Environment

Pismo Preserve will offer breathtaking views, hiking trails. Here’s how much money it needs

Kaila Dettman sat on a gnarled old oak branch perched on a mountaintop above Pismo Beach with the vast blue Pacific Ocean stretched before her. As a humpback whale leaped from the water, a red tail hawk landed beside her.

That spot among the centuries-old coast live oaks is one of Dettman’s favorites at the Pismo Preserve. And it will soon be open to the public — along with 11 miles of trails and ranch roads that weave through rolling grasslands and oak savanna — if the Land Conservancy of San Luis Obispo County is able to raise $2.3 million in the next few months.

“It’s just beautiful. It’s like the whole of San Luis Obispo County, everything that it means to live here is just right there in front of me when I’m sitting there,” Dettman, executive director of The Land Conservancy, told The Tribune on a recent tour of the 900-acre preserve.

Pismo Preserve Wildflowers_small.jpg

Anyone who’s driven on Highway 101 through Pismo Beach lately has likely noticed construction at the base of the hills.

After years of work fundraising, procuring grants, purchasing the land, working with experts to build multi-use trails, designing and paying for road modifications for public safety, the Land Conservancy is in the homestretch toward opening day.

Once open to the public, it will be available for biking, dog-walking, horseback riding, picnicking, running and exploring.

If the conservancy had the money today, the preserve would be open in six to eight months, Dettman said.

SLO_Pismopreserve052042
The Pismo Preserve offers spectacular views of south San Luis Obispo County. David Middlecamp dmiddlecamp@thetribunenews.com

If the organization is unable to raise the funds to pay the contractor for the last phase of construction, it will likely miss the rest of this construction season. Costs will rise, and opening to the public will be postponed.

“Now’s the time,” Dettman said. “We need people to join us now in reaching the conclusion of this. I hope there is enough additional help from the public.”

Bike, dog and horse-friendly trails

The Central Coast is wealthy with public lands. Yet, the Five Cities area, so far, has had limited access to upland trails that the preserve will provide.

The Pismo Preserve is unique in many ways. Vista points provide coastal views not seen anywhere else — offering a perspective of the coastline from Port San Luis all the way past the Oceano Dunes to Point Sal on a clear day.

Turning inland, hikers, mountain bikers and horseback riders can move across the grass-covered terrain on gently graded trails that carve across the face of the hills with views of Vamonos Canyon, lined with thick brush, shrubs and oaks that march up the mountainside.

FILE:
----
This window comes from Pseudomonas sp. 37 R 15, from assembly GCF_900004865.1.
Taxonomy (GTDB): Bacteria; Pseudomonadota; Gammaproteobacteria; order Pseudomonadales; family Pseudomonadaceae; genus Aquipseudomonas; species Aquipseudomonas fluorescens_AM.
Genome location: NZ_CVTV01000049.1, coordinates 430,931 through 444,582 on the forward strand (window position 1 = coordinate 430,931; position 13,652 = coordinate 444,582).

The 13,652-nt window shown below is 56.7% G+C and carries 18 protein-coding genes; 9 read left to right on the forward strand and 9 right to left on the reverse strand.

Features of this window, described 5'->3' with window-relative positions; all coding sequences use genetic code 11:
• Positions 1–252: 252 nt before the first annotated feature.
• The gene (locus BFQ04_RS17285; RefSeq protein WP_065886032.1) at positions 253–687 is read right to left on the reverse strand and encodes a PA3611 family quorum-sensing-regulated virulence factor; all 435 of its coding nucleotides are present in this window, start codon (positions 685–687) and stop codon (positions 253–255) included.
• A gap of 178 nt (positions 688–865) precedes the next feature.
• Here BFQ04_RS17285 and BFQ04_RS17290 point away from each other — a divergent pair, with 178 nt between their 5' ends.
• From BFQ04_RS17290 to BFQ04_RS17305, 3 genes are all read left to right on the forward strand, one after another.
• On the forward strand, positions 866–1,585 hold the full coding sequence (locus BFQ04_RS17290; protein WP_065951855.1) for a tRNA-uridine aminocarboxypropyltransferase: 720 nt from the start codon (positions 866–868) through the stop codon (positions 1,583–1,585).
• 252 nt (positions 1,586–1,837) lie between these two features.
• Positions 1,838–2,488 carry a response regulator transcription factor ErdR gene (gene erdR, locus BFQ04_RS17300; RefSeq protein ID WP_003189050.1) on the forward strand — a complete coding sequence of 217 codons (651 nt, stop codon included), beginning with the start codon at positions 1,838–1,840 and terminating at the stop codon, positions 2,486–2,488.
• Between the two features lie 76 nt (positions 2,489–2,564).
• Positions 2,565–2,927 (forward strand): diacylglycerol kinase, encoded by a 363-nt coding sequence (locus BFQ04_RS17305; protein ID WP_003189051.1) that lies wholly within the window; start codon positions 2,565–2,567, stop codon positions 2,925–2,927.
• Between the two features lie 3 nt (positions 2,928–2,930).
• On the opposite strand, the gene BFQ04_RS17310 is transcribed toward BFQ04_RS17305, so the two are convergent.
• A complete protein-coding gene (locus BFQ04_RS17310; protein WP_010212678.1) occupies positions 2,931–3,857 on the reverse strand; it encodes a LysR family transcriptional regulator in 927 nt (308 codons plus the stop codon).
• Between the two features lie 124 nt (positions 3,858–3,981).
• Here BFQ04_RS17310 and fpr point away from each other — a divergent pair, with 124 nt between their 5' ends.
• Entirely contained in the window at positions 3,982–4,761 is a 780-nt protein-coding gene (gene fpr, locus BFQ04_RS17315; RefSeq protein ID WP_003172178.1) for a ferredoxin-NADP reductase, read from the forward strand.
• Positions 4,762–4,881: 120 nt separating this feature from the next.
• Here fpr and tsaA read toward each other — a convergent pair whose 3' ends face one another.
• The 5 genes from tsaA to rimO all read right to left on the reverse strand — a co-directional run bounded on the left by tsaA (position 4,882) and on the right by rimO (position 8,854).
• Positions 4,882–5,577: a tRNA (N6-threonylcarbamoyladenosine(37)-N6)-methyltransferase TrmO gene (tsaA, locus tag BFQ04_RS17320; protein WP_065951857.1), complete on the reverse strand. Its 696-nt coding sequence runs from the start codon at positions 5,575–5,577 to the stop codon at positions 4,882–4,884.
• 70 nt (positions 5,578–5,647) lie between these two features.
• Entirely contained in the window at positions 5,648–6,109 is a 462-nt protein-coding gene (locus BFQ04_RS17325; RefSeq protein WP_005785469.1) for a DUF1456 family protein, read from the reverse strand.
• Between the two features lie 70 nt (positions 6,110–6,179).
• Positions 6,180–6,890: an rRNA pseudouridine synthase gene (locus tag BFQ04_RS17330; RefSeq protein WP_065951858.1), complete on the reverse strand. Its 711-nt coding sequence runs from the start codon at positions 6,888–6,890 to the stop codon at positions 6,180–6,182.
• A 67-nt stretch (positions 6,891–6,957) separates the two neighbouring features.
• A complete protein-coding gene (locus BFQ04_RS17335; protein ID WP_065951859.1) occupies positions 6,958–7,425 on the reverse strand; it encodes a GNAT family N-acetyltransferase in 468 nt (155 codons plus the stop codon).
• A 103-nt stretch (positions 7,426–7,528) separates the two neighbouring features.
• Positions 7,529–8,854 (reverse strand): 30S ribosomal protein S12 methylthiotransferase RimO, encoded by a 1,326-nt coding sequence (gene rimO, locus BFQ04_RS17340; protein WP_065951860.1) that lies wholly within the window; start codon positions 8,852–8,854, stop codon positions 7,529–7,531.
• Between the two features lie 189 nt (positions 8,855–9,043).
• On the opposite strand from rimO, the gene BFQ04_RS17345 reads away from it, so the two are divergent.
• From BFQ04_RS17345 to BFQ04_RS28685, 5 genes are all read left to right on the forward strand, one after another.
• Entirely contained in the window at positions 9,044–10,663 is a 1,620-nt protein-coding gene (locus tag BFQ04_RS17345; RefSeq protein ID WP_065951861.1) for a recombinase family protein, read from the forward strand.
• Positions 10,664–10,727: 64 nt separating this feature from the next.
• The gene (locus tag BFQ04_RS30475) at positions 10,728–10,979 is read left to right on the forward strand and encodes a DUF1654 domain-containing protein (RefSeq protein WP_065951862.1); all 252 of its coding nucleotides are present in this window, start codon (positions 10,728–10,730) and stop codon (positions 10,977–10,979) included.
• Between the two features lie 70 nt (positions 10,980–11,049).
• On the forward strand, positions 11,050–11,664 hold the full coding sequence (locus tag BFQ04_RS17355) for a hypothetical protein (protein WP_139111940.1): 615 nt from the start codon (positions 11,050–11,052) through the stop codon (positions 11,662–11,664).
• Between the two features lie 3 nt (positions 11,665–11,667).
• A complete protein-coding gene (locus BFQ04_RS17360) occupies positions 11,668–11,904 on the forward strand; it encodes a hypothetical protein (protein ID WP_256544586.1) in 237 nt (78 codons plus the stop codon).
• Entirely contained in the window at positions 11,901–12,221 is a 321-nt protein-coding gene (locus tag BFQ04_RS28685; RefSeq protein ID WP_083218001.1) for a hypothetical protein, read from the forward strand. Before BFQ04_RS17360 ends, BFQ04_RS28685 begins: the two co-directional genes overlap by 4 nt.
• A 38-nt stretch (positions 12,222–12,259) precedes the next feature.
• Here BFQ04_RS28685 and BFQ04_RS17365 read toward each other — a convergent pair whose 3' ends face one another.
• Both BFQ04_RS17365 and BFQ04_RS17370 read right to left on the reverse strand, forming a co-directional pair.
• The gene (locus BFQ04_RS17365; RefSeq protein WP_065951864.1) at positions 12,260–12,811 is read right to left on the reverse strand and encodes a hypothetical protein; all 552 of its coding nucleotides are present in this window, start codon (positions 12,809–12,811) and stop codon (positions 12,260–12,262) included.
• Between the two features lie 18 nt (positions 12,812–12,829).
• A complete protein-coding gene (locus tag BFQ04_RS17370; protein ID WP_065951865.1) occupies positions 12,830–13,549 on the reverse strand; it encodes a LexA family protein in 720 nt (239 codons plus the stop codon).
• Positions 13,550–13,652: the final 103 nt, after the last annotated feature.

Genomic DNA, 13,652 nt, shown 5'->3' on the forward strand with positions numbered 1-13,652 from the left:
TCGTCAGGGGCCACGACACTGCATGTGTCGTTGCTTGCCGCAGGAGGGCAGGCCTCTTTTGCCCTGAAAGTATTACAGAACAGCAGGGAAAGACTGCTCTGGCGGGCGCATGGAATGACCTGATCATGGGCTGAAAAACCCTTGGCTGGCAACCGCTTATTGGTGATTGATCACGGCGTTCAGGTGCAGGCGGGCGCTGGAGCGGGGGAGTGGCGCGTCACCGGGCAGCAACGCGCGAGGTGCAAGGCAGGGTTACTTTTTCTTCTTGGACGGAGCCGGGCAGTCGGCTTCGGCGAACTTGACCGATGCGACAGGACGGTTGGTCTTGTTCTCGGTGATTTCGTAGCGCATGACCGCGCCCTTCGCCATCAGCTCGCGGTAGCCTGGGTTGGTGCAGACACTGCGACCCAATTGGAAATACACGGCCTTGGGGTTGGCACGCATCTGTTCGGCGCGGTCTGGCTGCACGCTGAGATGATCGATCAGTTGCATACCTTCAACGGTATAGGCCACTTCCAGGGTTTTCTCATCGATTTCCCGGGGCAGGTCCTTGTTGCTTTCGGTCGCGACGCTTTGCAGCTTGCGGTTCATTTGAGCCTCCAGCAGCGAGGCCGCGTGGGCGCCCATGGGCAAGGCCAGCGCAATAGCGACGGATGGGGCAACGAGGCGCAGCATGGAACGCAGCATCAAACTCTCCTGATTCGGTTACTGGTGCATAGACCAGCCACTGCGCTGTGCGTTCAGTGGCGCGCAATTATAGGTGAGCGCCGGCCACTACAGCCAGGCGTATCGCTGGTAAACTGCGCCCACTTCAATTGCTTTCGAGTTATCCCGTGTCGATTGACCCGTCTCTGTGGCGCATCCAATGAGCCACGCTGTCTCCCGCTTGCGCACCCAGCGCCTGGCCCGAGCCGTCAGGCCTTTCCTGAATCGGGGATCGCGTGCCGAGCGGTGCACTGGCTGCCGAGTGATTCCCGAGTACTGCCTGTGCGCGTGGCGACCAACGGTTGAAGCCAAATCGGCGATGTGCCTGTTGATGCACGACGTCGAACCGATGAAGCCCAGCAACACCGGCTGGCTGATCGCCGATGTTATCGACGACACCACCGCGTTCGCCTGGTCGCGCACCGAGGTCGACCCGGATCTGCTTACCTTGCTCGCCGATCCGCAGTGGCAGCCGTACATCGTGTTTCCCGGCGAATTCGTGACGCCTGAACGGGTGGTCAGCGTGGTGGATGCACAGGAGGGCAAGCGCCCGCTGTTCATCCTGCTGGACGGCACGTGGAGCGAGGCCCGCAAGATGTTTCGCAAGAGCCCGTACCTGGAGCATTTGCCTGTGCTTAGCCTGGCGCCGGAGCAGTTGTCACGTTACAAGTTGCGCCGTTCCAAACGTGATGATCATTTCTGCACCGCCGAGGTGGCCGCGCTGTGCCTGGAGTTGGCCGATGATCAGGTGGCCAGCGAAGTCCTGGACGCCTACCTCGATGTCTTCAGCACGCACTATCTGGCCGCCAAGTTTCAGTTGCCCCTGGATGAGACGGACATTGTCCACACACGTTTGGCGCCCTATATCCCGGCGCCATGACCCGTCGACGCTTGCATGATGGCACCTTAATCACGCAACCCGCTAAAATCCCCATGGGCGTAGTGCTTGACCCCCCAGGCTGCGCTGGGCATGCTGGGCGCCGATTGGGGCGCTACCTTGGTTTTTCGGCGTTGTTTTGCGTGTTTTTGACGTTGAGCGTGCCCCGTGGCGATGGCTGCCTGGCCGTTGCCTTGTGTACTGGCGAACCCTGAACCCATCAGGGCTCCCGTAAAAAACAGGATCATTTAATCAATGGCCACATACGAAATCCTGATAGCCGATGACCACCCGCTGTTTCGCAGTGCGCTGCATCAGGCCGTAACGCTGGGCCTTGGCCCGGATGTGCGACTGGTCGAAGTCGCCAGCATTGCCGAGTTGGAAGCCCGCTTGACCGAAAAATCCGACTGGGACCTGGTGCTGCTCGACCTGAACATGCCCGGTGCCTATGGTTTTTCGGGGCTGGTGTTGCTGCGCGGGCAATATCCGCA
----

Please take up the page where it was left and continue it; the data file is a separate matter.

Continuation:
SLO_Pismopreserve051820
A family of quail runs across a ranch road on the 900-acre Pismo Preserve. David Middlecamp dmiddlecamp@thetribunenews.com

Each of the trails are named for special traits.

Discovery, a 5.2 mile trail, traverses the diverse landscape and leads to Lover’s Point with an elevation of 780 feet. There’s also the 3.4-mile Spring to Spring Trail, the 2.2-mile Lone Oak Trail and the Panhandle Trail at 1.1 miles. All together, a hiker will be able to design a 14-mile day hike when the preserve is open.

Public access ends many acres from the preserve’s back boundary. Still, inland views include sweeping landscape perspectives of Edna Valley and Thousand Hills Ranch, as well as the Arroyo Grande Oil Field.

“It’s a great vantage point. You can’t get this view anywhere else,” Dettman said.

Wildlife habitat on the Central Coast

All paths at the Pismo Preserve lead to wildlife. Activity spotted at the preserve includes a pair of quail running across a dirt road with a line of babies trailing behind, and a juvenile golden eagle eating a deer carcass.

The back half of the preserve will not be accessible to people, and the land will instead continue to serve as a wildlife corridor. The stretch is already a highway for local critters, including wild cats — connecting the remaining wildlife habitat in the Irish Hills to the Santa Lucia Range.

SLO_Pismopreserve051860
The view toward Port San Luis from the 1,000-foot-elevation ridgeline on Pismo Preserve. David Middlecamp dmiddlecamp@thetribunenews.com

The next phase of construction involves the parking lot and restrooms, as well as a paved trail providing accessible access to the open lands. That’s all scheduled to begin soon, to be completed by the fall if the funds are raised.

The financial support already provided for the preserve has been monumental, and for that Dettman is grateful.

Once open to the public, she said, the Pismo Preserve will be a boom to the community, providing new lands for outdoor activity and opportunities for children to connect to nature while stimulating economic activity from visitors.

“These hill will always be protected,” she said. “The community came together to do that, and to be a part of that is pretty special.”

For more information or to support the Pismo Preserve visit The Conservancy’s website at www.LCSLO.org.

Pismo Preserve boundary.jpg
The hills of the 880-acre Pismo Preserve serve as backdrop to the city of Pismo Beach. Courtesy of The Land Conservancy of San Luis Obispo County
Related stories from San Luis Obispo Tribune

Monica Vaughan reports on health, Cal Poly, San Luis Obispo County, oil and wildlife at The Tribune. She previously covered crime and justice in the Sacramento Valley, is a graduate of the University of Oregon journalism school and is a sixth-generation Californian. Have an idea for a story? Email: mvaughan@thetribunenews.com
  Comments